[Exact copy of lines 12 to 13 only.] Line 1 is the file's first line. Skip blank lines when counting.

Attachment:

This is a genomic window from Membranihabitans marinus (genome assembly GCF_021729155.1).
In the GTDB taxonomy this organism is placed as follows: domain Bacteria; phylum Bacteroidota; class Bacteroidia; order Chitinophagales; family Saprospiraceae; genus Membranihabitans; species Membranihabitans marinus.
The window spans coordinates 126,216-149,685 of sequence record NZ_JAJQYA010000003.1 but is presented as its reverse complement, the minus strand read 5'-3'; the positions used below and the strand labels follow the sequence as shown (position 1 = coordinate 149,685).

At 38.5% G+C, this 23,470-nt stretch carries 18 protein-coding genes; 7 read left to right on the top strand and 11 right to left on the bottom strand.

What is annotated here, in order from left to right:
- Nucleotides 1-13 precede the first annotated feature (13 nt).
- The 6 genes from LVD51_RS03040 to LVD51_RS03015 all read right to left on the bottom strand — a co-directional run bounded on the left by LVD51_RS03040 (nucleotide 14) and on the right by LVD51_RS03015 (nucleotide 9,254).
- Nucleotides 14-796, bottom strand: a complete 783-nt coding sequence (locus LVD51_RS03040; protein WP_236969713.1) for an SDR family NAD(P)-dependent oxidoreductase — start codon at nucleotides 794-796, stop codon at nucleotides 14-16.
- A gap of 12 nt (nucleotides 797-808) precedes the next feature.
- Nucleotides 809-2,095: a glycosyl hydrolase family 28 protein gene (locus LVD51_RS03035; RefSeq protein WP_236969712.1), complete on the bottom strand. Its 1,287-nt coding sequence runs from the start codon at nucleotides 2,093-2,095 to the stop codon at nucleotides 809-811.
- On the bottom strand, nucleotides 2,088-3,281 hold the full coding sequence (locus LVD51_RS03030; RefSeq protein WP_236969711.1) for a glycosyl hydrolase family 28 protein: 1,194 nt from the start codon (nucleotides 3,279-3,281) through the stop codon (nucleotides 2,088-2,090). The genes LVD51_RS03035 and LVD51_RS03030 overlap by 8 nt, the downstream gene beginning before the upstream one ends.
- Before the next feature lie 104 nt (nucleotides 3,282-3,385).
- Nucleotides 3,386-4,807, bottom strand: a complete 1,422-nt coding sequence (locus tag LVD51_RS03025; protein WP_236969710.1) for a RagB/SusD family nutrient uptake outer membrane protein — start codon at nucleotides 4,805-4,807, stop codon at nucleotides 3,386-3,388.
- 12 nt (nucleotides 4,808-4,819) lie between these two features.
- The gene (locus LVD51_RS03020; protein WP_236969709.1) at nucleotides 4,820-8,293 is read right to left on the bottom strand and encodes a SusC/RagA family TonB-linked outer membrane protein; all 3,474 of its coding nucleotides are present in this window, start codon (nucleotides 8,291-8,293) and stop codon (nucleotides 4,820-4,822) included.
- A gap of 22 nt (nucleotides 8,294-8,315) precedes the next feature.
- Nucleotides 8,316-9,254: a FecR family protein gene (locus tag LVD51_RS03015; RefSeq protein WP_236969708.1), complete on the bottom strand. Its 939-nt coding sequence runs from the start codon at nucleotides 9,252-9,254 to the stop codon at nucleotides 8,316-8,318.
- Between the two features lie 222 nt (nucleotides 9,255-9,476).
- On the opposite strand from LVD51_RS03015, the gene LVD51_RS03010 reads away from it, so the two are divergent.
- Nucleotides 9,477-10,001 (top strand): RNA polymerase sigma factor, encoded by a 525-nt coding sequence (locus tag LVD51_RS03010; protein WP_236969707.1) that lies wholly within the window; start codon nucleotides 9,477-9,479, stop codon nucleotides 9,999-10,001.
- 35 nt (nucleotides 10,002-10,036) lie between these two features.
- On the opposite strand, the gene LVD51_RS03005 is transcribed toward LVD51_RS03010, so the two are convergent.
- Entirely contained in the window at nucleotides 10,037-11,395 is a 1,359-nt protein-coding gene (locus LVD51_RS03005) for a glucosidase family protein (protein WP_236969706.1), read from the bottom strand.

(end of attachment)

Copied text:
- Before the next feature lie 104 nt (nucleotides 3,282-3,385).
- Nucleotides 3,386-4,807, bottom strand: a complete 1,422-nt coding sequence (locus tag LVD51_RS03025; protein WP_236969710.1) for a RagB/SusD family nutrient uptake outer membrane protein — start codon at nucleotides 4,805-4,807, stop codon at nucleotides 3,386-3,388.